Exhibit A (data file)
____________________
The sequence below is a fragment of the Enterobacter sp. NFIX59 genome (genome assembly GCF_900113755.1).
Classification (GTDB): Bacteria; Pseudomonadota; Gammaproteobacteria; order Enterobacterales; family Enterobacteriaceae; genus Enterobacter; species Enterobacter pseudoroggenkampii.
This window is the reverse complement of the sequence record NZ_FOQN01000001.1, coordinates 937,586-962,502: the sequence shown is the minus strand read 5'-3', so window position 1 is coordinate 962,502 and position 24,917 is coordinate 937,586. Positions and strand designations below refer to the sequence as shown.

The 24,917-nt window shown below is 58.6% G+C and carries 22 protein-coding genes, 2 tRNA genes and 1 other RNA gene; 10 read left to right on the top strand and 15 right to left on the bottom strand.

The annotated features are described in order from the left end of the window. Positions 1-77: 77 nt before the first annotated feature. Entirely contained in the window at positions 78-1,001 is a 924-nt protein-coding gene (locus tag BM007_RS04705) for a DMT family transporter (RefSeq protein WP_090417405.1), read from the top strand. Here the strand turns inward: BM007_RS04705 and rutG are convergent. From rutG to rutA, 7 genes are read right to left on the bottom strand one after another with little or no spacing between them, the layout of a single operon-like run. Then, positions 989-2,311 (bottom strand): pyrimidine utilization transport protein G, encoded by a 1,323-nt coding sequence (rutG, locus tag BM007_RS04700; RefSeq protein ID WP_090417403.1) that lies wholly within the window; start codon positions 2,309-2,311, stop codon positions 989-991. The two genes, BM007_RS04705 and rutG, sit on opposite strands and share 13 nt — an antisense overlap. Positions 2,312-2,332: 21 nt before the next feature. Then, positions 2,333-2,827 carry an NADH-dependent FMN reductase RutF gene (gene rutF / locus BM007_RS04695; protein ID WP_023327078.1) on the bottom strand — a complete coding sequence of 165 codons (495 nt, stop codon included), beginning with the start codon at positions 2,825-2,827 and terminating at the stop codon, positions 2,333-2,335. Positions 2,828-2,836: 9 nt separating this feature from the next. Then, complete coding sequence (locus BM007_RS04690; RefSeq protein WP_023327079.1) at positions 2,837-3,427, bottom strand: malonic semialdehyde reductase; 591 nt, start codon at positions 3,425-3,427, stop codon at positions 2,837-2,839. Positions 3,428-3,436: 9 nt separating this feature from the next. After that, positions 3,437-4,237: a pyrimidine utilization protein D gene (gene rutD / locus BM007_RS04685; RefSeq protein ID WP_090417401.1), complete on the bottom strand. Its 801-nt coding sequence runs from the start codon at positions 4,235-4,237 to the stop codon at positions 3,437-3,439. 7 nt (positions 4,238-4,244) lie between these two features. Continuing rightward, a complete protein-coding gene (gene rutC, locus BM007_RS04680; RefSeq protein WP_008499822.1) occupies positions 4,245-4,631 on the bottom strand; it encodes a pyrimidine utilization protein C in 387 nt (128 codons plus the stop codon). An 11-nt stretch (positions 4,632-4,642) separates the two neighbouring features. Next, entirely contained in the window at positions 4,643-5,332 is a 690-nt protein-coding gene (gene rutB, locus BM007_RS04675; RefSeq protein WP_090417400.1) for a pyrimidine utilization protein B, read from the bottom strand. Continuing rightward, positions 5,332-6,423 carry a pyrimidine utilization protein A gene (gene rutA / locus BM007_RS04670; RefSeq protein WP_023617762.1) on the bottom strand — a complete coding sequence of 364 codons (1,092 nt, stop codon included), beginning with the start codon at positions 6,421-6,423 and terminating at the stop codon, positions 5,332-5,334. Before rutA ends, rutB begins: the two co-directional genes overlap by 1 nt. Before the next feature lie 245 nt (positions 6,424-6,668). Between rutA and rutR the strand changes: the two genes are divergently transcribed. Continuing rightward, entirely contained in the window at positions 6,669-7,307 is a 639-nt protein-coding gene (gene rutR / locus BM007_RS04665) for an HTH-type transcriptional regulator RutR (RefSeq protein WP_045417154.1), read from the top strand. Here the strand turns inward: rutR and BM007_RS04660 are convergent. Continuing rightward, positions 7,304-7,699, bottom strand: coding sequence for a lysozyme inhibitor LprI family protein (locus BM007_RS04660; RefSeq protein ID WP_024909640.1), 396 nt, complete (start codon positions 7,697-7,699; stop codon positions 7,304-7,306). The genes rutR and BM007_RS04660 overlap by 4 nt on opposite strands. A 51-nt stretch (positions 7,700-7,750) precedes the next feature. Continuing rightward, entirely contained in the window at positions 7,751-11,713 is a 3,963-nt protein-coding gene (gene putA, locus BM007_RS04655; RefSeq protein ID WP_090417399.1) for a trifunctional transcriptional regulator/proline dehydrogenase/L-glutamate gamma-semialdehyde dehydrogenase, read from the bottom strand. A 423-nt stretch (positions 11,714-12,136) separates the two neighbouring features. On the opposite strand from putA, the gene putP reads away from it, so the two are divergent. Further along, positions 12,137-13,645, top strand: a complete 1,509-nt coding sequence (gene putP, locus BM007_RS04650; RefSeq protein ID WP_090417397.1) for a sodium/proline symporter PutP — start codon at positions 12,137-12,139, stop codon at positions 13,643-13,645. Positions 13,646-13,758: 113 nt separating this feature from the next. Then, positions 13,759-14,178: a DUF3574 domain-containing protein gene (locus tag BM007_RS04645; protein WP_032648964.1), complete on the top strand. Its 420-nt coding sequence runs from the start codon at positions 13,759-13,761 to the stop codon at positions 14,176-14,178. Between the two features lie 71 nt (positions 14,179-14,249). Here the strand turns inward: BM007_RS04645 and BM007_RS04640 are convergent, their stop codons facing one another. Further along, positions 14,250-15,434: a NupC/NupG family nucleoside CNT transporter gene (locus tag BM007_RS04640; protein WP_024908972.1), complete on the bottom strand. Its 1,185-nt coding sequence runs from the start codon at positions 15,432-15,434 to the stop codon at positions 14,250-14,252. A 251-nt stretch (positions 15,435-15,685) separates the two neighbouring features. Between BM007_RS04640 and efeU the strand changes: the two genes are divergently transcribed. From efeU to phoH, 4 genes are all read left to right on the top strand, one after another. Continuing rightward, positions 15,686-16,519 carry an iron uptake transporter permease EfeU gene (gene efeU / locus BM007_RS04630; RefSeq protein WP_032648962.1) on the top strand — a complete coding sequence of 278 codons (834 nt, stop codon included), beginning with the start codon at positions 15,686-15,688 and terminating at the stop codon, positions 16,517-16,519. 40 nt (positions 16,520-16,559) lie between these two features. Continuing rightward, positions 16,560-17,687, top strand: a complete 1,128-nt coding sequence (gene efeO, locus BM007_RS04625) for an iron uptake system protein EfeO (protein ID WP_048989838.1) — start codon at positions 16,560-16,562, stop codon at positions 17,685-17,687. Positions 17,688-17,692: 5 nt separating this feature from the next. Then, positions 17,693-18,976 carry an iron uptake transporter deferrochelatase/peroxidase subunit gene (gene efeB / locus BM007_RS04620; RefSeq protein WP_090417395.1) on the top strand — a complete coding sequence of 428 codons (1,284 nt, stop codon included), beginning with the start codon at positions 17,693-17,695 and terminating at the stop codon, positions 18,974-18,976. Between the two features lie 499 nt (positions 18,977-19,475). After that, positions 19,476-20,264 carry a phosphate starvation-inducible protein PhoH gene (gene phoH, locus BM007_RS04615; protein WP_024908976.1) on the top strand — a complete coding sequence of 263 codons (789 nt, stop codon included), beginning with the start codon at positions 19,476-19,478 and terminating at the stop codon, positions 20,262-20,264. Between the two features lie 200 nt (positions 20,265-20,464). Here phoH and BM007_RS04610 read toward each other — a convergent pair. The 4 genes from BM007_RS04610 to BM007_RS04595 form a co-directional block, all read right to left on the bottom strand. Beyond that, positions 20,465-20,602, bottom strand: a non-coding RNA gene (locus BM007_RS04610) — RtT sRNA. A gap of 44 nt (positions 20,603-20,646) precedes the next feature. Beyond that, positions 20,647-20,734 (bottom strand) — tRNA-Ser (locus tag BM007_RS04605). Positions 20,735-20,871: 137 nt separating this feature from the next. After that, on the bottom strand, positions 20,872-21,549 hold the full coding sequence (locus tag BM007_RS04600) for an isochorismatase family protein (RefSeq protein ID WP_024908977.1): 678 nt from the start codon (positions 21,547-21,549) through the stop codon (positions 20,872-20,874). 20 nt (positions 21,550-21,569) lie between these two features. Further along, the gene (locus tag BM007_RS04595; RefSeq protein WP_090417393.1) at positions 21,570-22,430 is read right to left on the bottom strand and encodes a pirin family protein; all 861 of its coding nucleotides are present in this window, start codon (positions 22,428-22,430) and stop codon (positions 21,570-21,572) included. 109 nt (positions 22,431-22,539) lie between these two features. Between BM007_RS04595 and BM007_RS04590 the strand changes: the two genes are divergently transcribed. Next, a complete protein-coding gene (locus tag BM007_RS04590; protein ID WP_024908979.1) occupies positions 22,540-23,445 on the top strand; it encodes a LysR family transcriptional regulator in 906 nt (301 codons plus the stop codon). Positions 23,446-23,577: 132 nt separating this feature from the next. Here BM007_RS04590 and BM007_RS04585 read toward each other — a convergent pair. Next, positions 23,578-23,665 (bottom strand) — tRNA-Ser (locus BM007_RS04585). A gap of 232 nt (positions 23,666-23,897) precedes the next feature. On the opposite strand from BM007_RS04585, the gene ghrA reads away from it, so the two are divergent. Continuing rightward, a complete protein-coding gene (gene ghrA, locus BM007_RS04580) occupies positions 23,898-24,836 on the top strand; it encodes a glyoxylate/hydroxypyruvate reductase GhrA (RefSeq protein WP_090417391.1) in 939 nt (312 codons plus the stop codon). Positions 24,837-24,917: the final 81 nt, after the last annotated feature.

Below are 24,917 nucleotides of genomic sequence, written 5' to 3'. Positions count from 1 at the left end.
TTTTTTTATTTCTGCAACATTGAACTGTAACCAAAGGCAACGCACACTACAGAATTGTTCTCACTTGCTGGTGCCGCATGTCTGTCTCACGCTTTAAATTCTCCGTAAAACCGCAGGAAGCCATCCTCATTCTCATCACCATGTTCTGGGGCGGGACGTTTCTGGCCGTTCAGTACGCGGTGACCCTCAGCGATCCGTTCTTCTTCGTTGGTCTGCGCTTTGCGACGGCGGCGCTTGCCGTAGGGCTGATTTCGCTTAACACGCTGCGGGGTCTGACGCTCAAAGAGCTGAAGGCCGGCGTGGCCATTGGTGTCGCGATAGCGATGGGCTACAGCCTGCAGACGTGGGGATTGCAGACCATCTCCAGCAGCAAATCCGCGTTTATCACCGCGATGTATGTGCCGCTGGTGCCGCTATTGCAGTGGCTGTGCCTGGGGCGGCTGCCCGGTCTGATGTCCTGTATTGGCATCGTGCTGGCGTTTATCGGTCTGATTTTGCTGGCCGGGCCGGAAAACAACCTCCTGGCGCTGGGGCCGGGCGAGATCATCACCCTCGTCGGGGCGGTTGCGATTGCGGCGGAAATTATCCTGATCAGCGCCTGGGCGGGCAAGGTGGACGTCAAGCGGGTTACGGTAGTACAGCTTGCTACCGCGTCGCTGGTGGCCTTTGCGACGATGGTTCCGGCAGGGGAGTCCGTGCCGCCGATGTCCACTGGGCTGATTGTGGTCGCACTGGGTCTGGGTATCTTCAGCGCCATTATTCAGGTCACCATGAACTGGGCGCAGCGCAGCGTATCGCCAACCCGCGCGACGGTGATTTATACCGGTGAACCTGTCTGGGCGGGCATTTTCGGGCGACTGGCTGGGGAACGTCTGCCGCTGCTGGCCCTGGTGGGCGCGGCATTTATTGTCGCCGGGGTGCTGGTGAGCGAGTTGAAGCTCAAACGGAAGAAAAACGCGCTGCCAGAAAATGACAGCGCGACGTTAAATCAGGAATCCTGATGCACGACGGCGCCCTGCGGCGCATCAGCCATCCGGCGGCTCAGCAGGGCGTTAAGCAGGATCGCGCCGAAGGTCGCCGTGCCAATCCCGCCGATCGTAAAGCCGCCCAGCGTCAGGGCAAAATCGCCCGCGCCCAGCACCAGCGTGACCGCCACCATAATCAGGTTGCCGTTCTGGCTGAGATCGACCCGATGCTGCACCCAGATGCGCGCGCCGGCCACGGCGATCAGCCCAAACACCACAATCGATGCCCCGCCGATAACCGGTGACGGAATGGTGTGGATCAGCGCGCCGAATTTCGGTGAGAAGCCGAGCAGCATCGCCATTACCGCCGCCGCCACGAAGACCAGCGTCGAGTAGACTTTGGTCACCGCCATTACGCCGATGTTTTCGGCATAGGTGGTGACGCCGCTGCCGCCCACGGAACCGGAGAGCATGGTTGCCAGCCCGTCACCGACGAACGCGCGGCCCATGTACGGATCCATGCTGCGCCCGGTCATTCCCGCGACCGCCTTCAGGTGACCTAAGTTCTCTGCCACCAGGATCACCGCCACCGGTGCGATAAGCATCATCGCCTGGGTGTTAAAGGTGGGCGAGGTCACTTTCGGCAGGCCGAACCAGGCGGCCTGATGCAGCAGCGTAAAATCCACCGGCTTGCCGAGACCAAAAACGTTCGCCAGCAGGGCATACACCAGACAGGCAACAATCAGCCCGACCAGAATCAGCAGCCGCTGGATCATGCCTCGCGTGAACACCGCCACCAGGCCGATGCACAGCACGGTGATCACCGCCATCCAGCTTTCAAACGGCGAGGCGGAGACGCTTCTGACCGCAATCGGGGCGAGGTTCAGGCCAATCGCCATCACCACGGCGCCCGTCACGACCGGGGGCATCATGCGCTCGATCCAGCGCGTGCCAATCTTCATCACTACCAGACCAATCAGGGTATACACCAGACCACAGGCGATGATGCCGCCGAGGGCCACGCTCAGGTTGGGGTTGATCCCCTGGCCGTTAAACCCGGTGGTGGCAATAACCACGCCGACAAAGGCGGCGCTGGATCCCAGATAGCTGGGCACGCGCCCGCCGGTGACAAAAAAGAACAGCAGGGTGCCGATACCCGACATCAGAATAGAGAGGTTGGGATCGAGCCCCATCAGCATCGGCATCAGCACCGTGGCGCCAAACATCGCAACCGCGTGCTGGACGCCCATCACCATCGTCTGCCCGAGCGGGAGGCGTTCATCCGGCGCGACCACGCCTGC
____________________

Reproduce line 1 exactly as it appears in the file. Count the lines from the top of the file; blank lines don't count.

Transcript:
The sequence below is a fragment of the Enterobacter sp. NFIX59 genome (genome assembly GCF_900113755.1).